But most importantly, Ratchet's weapon, while a completely ridiculous-looking oversized chunk of plastic, is well worth the $12 all by itself. The line-wide gimmick of the larger Dark of the Moon toys is "MechTech" weaponry, and Ratchet's is his saw blade thingy. When you pull on the lever, the saw spins and flips out and spins and spins. It's intoxicating. And I made a video of it for you so I can more adequately share it with you, for words are useless in this arena.
The live-action Transformers films have been making the craaaaaaziest stuff super-mainstream. Not that I'm complaining, no. It's actually crazy in the awesome way. Kids know who The Fallen is. That is absolutely insane. And suddenly it's gonna get kinda Sentinel Prime-y up in this bitch.
A Sentinel Prime was just in Transformers Animated, to be sure, but he was a far cry from the original concept of the character. Such as it was. Since, well, the original Sentinel Prime wasn't really anything more than a namedrop. He was mentioned in a list of Primes once or twice in the old Marvel Comics. He's the guy that preceded Optimus Prime as bearer of the Creation Matrix. His job was to die offpanel so that Optimus could gank his jewelry and become important. In Transformers Animated, that definitely wasn't the case. Sentinel Prime was Optimus Prime's buddy/rival. The jerk friend. A contemporary. And, I might add, my favorite character in the series.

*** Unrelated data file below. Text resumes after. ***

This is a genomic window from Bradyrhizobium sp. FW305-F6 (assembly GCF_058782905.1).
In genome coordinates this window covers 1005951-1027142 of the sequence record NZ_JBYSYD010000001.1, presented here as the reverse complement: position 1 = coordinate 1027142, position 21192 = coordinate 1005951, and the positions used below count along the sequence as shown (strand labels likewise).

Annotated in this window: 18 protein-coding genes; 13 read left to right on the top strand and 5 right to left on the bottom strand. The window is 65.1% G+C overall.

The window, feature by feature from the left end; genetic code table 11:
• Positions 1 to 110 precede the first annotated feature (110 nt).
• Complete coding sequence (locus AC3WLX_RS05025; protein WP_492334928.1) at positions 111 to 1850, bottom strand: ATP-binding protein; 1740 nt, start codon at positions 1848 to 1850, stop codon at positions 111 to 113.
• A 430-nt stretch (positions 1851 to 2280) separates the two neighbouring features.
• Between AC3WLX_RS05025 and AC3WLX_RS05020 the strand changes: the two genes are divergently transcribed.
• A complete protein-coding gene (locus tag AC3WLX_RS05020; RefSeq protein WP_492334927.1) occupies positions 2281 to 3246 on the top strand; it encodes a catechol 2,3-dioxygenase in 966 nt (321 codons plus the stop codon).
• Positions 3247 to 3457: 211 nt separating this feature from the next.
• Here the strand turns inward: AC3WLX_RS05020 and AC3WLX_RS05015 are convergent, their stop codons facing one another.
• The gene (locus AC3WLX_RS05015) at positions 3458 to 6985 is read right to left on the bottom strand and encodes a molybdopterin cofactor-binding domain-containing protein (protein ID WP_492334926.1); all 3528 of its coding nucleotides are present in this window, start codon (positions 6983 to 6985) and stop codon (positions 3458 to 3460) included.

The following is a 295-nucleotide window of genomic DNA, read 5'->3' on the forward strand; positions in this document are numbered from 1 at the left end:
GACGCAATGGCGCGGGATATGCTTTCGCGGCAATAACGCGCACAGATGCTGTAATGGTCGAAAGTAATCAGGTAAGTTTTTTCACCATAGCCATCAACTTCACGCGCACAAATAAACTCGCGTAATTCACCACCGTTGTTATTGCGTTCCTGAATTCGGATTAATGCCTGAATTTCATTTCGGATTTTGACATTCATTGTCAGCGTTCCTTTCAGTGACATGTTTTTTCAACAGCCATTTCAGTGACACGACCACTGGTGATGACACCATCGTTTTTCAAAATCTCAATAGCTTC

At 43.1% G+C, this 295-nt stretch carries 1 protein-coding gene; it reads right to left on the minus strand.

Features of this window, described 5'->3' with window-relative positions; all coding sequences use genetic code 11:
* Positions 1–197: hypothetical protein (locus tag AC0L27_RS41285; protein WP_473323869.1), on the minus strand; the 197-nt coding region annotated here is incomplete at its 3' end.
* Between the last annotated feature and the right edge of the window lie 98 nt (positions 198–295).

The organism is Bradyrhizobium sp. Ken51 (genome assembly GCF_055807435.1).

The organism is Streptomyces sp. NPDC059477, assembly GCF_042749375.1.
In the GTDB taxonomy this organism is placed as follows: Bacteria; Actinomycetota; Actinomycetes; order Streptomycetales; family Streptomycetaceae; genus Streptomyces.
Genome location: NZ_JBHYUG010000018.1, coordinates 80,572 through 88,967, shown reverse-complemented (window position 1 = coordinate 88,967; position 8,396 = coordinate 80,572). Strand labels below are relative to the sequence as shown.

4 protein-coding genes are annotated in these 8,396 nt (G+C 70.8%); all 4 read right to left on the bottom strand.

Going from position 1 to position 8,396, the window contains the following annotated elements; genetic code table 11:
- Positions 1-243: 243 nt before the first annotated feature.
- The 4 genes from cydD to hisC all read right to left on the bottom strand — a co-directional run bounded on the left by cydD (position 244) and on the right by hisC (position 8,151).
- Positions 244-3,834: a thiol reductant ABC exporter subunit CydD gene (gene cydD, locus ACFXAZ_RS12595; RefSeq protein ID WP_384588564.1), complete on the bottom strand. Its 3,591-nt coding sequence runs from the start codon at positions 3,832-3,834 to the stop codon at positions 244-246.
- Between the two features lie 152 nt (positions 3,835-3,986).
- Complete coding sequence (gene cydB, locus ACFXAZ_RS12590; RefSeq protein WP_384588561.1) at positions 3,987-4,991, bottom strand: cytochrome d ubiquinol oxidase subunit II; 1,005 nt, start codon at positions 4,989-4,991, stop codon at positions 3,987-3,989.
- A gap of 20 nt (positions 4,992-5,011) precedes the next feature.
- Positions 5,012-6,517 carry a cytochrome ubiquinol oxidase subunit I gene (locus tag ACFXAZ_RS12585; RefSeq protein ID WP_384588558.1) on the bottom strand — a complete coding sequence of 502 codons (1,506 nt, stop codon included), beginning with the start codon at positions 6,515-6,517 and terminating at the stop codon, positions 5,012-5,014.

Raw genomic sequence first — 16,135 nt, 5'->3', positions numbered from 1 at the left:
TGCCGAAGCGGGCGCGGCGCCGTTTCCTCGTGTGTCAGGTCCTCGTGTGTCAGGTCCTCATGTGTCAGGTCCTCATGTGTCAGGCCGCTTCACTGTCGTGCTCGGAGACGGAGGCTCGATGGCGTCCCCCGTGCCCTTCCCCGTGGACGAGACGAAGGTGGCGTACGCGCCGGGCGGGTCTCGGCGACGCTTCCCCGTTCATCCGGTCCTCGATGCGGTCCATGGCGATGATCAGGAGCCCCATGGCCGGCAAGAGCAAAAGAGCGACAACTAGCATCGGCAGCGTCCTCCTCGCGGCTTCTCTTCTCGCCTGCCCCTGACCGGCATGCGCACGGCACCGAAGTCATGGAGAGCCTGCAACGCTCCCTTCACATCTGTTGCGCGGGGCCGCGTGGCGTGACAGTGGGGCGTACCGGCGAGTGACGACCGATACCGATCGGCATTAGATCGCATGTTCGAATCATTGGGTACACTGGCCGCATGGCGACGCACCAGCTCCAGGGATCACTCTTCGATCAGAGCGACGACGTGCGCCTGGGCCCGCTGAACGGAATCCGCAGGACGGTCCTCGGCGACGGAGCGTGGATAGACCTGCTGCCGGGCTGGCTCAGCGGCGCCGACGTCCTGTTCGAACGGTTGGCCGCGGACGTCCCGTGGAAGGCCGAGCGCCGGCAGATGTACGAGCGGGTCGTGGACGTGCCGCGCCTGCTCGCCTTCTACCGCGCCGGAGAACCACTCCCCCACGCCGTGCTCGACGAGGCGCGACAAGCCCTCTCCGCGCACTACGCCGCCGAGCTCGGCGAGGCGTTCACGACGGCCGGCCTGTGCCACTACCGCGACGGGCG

But in Transformers: Dark of the Moon, Sentinel Prime seems to be back to his roots. He's the former Prime, the one that preceded Optimus, and he's gone missing or whatever and I guess his ship's on the moon. He's the shipwrecked guy everyone saw in the first teaser trailer, beardin' it up. We learn more about him in IDW's prequel comic series, Foundation, where he's a father figure that marched the planet into a new Golden Age and set up Optimus and Megatron as co-rulers of the planet. But Megatron knew Sentinel liked Optimus more, what with knowing that he was a Secret Prime, and so, well, war happens. (How Sentinel Prime ends up on a ship on the moon hasn't been covered yet.)